BY Art Thiel 06:00AM 02/24/2021

Thiel: Mariners need more than Stanton for a fix

Kevin Mather is gone, but no one can be sure the problem is gone with him. If majority owner John Stanton was as surprised as Mariners fans, what does that say about him?

John Stanton either did know well Kevin Mather, or didn’t. Neither is a good answer./ Alan Chitlik, Sportspress Northwest

Where would the Mariners be this week if chairman John Stanton had fired Kevin Mather in 2018?  That’s when it became publicly known the club was sued by three female employees, two of whom accused the club president of sexual harassment, and accepted financial settlements.

The players would be at Arizona spring training playing and talking ball, not hearing things like this from staff ace Marco Gonzales:

“Sometimes a common goal can guide (a team),” he said Tuesday. “Sometimes a common enemy can do the same, if not greater. I think that’s the boat we’re in right now.”

Or this from manager Scott Servais:

“I got to say I was very angry. I was embarrassed. And I’m frustrated, and I’m frustrated because I know how hard we are working as a group.”

Or this from general manager Jerry Dipoto, about holding a team meeting to apologize to players and “frankly to address the stigma that’s now associated with our team, which I don’t think is the way we see ourselves.”

The way many people, inside of baseball and outside, see the Mariners is as a hapless loser of an organization with a toxic culture that indulges a senior executive like Mather, who blithely belittles a dozen of the company’s only sources of revenue; uses racial dog-whistles; discloses an industry custom that is a restraint of labor; brags up a financial truth the club never wants disclosed, and claims the beleaguered city government, crushed by a pandemic, racial unrest and police-funding cutbacks, should “do something” about the ballpark’s neighborhood that he says is dangerous.

Among other deleterious topics.

Here’s two hypothetical questions: What if season-ticket holder Eric Hess had not discovered and posted the video of Mather’s Feb. 5 talk with the Bellevue Rotary that exposed him? How long would the infection from “the common enemy” have been allowed to spread in the franchise to an even worse outcome?

We can’t know those answers. We can learn of the rot that causes them to be asked.

I say “we” because even though sports franchises are privately owned, they are civic institutions subsidized by all of us taxpayers. Done right, they are immense sources of community pride and passion that are needed more than ever in a time of national bleakness and division.

Instead of pride and passion this spring, the Mariners have a third public scandal under Stanton’s watch that involves claims of badgered employees, including the complaints from Dr. Lorena Martin.

The former high-performance director proudly hired by Dipoto in October 2017 lasted a year before being put on leave, then fired. She sued, claiming discrimination. Only this week did we learn via the Seattle Times that her claim was “resolved” via a private arbitration agreement. No details were provided.

It’s resolved between the parties. But it isn’t resolved in the public mind.

Especially now that there’s reason to speculate that Mather might have been running a good ol’ boys shop. The Mariners claim an MLB investigation said Martin had no case. You’ll pardon me if I think that’s like the FAA asking Boeing to do the final inspection on a plane it just built.

I trust neither the Mariners nor MLB to provide honest answers as to how a guy with Mather’s views held such power. Nor do I trust Stanton, the majority owner and now temporarily the president and CEO, to lead an examination that may need to discover whether he’s part of the problem. With the possible exception of throwing large coin at team-building genius Theo Epstein, Stanton can’t lead a search for Mather’s successor, given that he either a) didn’t know who Mather was or b) did know who Mather was.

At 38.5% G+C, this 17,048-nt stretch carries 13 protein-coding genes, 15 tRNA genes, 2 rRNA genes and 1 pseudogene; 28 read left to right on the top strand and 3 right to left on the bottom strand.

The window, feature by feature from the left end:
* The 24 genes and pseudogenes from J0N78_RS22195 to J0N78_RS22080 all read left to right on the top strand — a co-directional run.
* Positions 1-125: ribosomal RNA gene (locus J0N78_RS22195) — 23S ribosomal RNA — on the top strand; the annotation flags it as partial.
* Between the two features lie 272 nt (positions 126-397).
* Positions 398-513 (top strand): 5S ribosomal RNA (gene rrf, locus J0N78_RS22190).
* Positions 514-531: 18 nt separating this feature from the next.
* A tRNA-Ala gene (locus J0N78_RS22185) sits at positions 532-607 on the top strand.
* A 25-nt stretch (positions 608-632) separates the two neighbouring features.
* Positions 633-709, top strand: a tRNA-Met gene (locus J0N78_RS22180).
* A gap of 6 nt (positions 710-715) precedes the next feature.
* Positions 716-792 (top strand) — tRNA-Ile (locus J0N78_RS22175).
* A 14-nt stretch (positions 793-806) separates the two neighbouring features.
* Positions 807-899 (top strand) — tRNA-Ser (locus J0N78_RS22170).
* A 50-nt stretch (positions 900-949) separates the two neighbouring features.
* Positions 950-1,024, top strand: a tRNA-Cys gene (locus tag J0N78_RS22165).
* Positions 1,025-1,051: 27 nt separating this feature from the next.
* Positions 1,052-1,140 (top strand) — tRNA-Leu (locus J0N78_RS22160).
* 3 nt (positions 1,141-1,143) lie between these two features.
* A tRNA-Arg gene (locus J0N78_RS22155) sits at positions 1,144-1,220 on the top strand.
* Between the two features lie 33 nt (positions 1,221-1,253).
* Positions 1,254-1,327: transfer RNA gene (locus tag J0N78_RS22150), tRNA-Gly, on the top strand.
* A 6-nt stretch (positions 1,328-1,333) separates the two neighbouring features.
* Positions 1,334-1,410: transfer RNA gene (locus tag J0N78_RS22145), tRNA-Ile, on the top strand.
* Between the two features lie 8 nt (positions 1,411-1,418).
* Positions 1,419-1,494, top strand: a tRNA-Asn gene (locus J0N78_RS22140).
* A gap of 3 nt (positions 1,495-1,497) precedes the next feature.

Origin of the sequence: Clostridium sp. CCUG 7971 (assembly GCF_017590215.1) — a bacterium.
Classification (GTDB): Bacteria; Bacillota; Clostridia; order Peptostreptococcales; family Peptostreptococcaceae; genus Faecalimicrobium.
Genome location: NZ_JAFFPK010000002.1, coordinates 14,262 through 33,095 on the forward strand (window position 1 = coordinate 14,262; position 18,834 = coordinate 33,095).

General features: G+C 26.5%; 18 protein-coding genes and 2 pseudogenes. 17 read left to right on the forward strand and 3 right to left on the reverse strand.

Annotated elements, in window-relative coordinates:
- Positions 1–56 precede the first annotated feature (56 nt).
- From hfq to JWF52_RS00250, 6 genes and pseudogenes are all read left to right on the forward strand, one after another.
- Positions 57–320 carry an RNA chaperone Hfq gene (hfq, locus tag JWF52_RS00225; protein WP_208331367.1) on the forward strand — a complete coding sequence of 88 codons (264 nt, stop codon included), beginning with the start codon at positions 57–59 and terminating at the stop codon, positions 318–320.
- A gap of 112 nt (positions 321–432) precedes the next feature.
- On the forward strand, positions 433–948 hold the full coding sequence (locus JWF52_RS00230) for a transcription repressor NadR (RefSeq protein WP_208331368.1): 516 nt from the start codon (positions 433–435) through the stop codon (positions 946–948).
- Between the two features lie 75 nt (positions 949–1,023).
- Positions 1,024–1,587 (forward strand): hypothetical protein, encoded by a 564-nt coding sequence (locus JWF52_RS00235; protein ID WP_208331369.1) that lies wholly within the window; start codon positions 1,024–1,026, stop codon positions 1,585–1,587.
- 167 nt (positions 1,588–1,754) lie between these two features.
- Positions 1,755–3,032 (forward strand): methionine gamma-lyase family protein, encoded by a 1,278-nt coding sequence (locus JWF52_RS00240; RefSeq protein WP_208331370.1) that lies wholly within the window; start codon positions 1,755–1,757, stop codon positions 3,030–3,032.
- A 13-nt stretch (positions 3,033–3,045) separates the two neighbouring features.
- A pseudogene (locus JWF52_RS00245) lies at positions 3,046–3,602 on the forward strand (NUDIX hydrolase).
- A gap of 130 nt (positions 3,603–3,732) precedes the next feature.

The Mariners need to hire an outside party with no dog in the hunt to independently investigate and understand how Mather was allowed to climb for 25 years to reach the top, and who abetted him. The fall, we know.

Public goodwill is so eroded in the club on multiple levels — I fully expect that NASA’s Perseverance rover will find Martian microbes that know the Mariners have been absent from the playoffs longer than any team in the top four North American pro team sports — that I would think many, if not most, beleaguered club employees, sickened by the fiascoes, would welcome transparency and a plan for a path forward.

I called a veteran public relations executive to ask what is possible, and agreed to anonymity for candor.

“They have to do things that they haven’t done in two decades-plus,” the person said.
“They need to go deeper. If that was (Mather’s) thinking, who else thinks like this within the organization?

“Trust is blown in the community. They have a steep hill to climb out of in the short term, but also long term.”

That short term includes convincing two young superstars in the bud, Jarred Kelenic and Julio Rodriguez, both disparaged by Mather, that the organization is a good one, in ways more persuasive than merely saying so.

Dipoto seemed to understand the peril of the moment. While Kelenic and Rodriguez haven’t even played a major league game yet and have no contract leverage, if Dipoto’s step-back plan works, it won’t be too long before he needs to hire veteran talent to surround the phenoms.

Vets with choices likely will avoid a place that may look from the outside as if it’s one space laser short of Crazytown.

“Many of (Seattle’s top prospects) were brought up in our minor league system that stresses community, truth-telling and doing the right thing,” he said. “And they watched a circumstance where we as an organization didn’t do the right thing. And we have to be accountable to them.”

Even through Zoom Tuesday, the discomfort among Dipoto, Servais and Gonzales was palpable. They so want this to go away.

“Some of those words were hurtful personally,” Gonzales said. “But he’s not close to us. He’s not here throwing the ball. He’s not here swinging.”

The common enemy is gone. But no one can say for sure if the problem left with him.


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YourThoughts

  • Mister Tacoma

    The ownership of this team just seems like they want to provide a product for folks that gives them something to do in the summer. That’s pretty much it. People don’t go see the Mariners anymore. They go see Toronto and Boston play the Mariners.